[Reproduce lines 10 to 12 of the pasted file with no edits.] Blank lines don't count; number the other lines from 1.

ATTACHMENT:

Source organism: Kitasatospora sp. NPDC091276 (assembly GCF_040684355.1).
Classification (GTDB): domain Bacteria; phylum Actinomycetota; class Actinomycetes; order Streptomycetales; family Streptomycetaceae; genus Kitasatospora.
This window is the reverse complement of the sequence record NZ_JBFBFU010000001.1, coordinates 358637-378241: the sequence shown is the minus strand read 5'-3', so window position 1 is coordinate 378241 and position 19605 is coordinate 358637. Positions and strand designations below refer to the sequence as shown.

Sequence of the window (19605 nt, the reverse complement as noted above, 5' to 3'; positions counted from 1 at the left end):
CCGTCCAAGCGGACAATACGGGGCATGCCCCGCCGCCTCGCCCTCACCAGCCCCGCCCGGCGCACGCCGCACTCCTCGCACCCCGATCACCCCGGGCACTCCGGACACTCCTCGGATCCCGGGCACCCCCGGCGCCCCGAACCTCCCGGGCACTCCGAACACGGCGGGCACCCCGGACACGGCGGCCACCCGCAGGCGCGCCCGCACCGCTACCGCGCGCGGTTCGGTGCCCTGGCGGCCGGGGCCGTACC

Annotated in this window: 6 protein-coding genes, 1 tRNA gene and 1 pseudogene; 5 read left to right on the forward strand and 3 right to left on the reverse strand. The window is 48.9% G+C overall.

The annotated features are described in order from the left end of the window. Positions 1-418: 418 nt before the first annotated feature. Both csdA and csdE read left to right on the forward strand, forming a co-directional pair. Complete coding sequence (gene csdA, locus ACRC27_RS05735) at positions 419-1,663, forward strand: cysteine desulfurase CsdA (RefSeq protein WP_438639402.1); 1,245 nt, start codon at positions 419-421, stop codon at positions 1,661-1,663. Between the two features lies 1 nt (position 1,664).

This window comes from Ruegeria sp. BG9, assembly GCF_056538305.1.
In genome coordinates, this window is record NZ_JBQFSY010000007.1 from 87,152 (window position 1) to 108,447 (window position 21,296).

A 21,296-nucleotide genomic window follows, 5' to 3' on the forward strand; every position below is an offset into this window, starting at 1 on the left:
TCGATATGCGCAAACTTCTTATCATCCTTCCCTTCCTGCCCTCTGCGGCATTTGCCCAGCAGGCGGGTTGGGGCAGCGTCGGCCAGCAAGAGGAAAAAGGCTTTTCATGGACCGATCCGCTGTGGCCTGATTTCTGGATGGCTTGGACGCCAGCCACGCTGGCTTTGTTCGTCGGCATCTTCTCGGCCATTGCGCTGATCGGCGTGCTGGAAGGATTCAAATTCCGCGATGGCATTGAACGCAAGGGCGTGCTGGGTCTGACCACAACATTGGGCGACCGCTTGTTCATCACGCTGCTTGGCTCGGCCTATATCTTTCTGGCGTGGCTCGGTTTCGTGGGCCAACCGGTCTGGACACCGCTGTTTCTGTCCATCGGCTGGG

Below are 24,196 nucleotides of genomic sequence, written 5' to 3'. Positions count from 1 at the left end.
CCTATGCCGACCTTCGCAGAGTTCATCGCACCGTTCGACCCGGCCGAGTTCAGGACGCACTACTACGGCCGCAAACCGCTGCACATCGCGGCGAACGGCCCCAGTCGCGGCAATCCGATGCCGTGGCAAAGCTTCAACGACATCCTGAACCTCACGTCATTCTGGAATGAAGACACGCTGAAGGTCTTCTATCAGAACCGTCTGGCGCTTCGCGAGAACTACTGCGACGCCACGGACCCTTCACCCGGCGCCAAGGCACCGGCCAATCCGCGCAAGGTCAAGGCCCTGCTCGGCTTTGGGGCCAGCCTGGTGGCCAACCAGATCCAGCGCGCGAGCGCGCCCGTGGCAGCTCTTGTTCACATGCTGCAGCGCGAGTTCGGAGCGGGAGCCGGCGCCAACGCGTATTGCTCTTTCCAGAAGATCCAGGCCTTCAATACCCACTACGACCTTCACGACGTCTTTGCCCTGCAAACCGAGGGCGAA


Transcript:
A 21,296-nucleotide genomic window follows, 5' to 3' on the forward strand; every position below is an offset into this window, starting at 1 on the left:
TCGATATGCGCAAACTTCTTATCATCCTTCCCTTCCTGCCCTCTGCGGCATTTGCCCAGCAGGCGGGTTGGGGCAGCGTCGGCCAGCAAGAGGAAAAAGGCTTTTCATGGACCGATCCGCTGTGGCCTGATTTCTGGATGGCTTGGACGCCAGCCACGCTGGCTTTGTTCGTCGGCATCTTCTCGGCCATTGCGCTGATCGGCGTGCTGGAAGGATTCAAATTCCGCGATGGCATTGAACGCAAGGGCGTGCTGGGTCTGACCACAACATTGGGCGACCGCTTGTTCATCACGCTGCTTGGCTCGGCCTATATCTTTCTGGCGTGGCTCGGTTTCGTGGGCCAACCGGTCTGGACACCGCTGTTTCTGTCCATCGGCTGGG

Below are 24,196 nucleotides of genomic sequence, written 5' to 3'. Positions count from 1 at the left end.